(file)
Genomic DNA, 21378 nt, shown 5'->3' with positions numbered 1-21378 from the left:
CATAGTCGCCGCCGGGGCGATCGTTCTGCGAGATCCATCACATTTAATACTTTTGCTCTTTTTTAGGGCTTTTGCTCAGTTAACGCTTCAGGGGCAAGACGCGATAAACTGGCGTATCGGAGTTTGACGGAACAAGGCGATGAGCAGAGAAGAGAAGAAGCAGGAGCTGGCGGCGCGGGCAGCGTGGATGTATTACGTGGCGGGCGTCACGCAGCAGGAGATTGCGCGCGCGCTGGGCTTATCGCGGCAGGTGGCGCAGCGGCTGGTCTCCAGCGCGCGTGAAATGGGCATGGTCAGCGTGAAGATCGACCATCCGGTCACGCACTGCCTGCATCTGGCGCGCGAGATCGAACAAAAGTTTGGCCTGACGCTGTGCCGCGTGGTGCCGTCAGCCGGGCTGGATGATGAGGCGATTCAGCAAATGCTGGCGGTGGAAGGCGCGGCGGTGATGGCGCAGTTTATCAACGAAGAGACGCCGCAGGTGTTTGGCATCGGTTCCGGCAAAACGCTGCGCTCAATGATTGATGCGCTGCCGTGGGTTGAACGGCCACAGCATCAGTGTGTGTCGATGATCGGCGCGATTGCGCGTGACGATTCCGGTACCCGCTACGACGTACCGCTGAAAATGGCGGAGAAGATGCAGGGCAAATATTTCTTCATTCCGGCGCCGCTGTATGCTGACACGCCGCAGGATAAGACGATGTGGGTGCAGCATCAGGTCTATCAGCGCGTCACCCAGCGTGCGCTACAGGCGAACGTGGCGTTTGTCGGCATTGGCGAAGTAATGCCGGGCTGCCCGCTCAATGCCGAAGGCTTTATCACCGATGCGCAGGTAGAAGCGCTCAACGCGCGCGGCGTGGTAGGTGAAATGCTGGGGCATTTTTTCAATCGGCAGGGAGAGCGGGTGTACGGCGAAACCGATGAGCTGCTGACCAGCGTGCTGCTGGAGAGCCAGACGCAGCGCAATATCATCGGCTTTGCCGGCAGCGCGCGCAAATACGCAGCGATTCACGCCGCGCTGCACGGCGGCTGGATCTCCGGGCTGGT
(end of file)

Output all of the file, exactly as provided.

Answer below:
Genomic DNA, 21378 nt, shown 5'->3' with positions numbered 1-21378 from the left:
CATAGTCGCCGCCGGGGCGATCGTTCTGCGAGATCCATCACATTTAATACTTTTGCTCTTTTTTAGGGCTTTTGCTCAGTTAACGCTTCAGGGGCAAGACGCGATAAACTGGCGTATCGGAGTTTGACGGAACAAGGCGATGAGCAGAGAAGAGAAGAAGCAGGAGCTGGCGGCGCGGGCAGCGTGGATGTATTACGTGGCGGGCGTCACGCAGCAGGAGATTGCGCGCGCGCTGGGCTTATCGCGGCAGGTGGCGCAGCGGCTGGTCTCCAGCGCGCGTGAAATGGGCATGGTCAGCGTGAAGATCGACCATCCGGTCACGCACTGCCTGCATCTGGCGCGCGAGATCGAACAAAAGTTTGGCCTGACGCTGTGCCGCGTGGTGCCGTCAGCCGGGCTGGATGATGAGGCGATTCAGCAAATGCTGGCGGTGGAAGGCGCGGCGGTGATGGCGCAGTTTATCAACGAAGAGACGCCGCAGGTGTTTGGCATCGGTTCCGGCAAAACGCTGCGCTCAATGATTGATGCGCTGCCGTGGGTTGAACGGCCACAGCATCAGTGTGTGTCGATGATCGGCGCGATTGCGCGTGACGATTCCGGTACCCGCTACGACGTACCGCTGAAAATGGCGGAGAAGATGCAGGGCAAATATTTCTTCATTCCGGCGCCGCTGTATGCTGACACGCCGCAGGATAAGACGATGTGGGTGCAGCATCAGGTCTATCAGCGCGTCACCCAGCGTGCGCTACAGGCGAACGTGGCGTTTGTCGGCATTGGCGAAGTAATGCCGGGCTGCCCGCTCAATGCCGAAGGCTTTATCACCGATGCGCAGGTAGAAGCGCTCAACGCGCGCGGCGTGGTAGGTGAAATGCTGGGGCATTTTTTCAATCGGCAGGGAGAGCGGGTGTACGGCGAAACCGATGAGCTGCTGACCAGCGTGCTGCTGGAGAGCCAGACGCAGCGCAATATCATCGGCTTTGCCGGCAGCGCGCGCAAATACGCAGCGATTCACGCCGCGCTGCACGGCGGCTGGATCTCCGGGCTGGT